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May 9, 2013

The Woman Upstairs by Claire Messud

the-woman-upstairsClaire Messud’s latest novel The Women Upstairs is a book that rubs shoulders with so many others, in fact a veritable library which runs the gamut from Dostoevsky’s Notes from the Underground to Zoe Heller’s 2003 novel Notes on a Scandal. Although the latter novel is not referenced in Messud’s book, but rather by critics who haven’t read The Woman Upstairs yet and see implicit connections between these two novels about spinster schoolteachers with transgressing extracurricular connections, and who seemingly destroy their lonely lives with a subsuming obsession with another woman and her family. In Messud’s book, what is the scandal though? To which I answer that there isn’t one. Messud’s is a dark psychological fiction in which plot is not the point and not much really happens, but I dare you not to be captivated by her narrator’s voice, by this novel which begins in a fury: “How angry am I? You don’t want to know. Nobody wants to know about that.”

 The voice belongs to Nora Eldridge, age 37, not incidentally the very same age as Marianne Faithfull’s Lucy Jordan when she realized she’d never ride through Paris in a sports car. And we are not to know until the novel’s conclusion just why she is so angry, assuming it’s mainly due to her dissatisfaction with her place in the world, her own invisibility the result of a life spent pleasing others. She doesn’t get to be “an Underground Woman” or even one of the mad-women in the attic (“they get lots of play, one way or another”), but instead she is “the woman upstairs”, “the quiet woman at the end of the third-floor hallway, whose trash is always tidy, who smiles brightly in the stairwell with a cheerful greeting, and who, from behind closed doors, never makes a sound.”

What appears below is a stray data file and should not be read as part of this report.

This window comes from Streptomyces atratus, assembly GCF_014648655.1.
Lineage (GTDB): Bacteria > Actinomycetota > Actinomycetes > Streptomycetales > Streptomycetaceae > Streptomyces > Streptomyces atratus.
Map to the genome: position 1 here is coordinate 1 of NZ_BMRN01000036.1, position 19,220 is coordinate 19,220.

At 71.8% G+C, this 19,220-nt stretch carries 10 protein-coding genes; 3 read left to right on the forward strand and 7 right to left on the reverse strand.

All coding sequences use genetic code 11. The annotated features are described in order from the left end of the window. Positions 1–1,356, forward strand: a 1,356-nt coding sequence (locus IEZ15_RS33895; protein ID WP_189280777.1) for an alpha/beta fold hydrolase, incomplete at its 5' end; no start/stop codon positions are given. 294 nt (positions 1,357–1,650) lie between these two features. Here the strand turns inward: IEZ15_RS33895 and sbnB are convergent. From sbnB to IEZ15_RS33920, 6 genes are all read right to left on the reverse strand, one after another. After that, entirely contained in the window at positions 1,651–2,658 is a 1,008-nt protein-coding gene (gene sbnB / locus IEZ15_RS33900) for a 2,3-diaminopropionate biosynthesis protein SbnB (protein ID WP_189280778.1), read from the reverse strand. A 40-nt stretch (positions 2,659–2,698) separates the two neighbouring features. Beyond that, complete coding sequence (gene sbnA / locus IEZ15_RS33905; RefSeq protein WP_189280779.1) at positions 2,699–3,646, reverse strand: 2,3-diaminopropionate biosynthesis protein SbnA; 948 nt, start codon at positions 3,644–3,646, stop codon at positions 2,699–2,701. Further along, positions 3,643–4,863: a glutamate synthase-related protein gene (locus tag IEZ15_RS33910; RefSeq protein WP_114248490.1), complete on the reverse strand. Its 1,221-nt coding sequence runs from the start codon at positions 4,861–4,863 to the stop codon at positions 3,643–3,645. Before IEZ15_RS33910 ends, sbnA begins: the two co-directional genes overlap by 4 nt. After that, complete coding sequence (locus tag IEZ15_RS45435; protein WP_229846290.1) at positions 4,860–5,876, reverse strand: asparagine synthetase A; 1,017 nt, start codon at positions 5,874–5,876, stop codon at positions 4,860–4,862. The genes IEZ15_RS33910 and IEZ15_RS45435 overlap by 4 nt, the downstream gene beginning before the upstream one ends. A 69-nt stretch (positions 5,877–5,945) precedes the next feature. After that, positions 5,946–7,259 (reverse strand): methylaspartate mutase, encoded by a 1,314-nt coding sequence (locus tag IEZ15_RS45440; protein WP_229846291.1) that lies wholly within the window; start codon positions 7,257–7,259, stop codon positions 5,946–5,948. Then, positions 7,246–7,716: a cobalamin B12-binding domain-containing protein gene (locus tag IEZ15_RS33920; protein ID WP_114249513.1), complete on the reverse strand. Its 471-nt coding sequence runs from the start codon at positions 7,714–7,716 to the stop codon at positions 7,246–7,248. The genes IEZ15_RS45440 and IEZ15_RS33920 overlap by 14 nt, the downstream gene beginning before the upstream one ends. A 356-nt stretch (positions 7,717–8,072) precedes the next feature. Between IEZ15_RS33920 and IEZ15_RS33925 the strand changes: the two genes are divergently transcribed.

“Nobody would know me from my own description of myself,” Nora tells us, though it soon becomes clear that her own description of herself is the product of her imaginings, that she has little insight as to how she’s seen by the world, or perhaps she’s making a case for herself in this novel, that she’s taking full advantage of this opportunity to finally make a sound. When a new student arrives in her class, she’s immediately besotted with him, and swept up in the exotic world of his parents, his mother Sirena an Italian artist and his father a Lebanese professor. She admits that she finds their foreignness intriguing, though the reader wonders if its real appeal is that the couple is unable to place her as the outcast she is, and if in their role as outsiders, she’d projecting her own self upon them. And indeed it’s true that Nora does a lot of self-projecting. Metaphors of fun-houses and trick mirrors run throughout the novel, things not being what they seem (Sirena is busy at work creating an installation of Lewis Carroll’s Wonderland), but nothing is more tricky than Nora’s own narration, her fantastically unreliable point of view.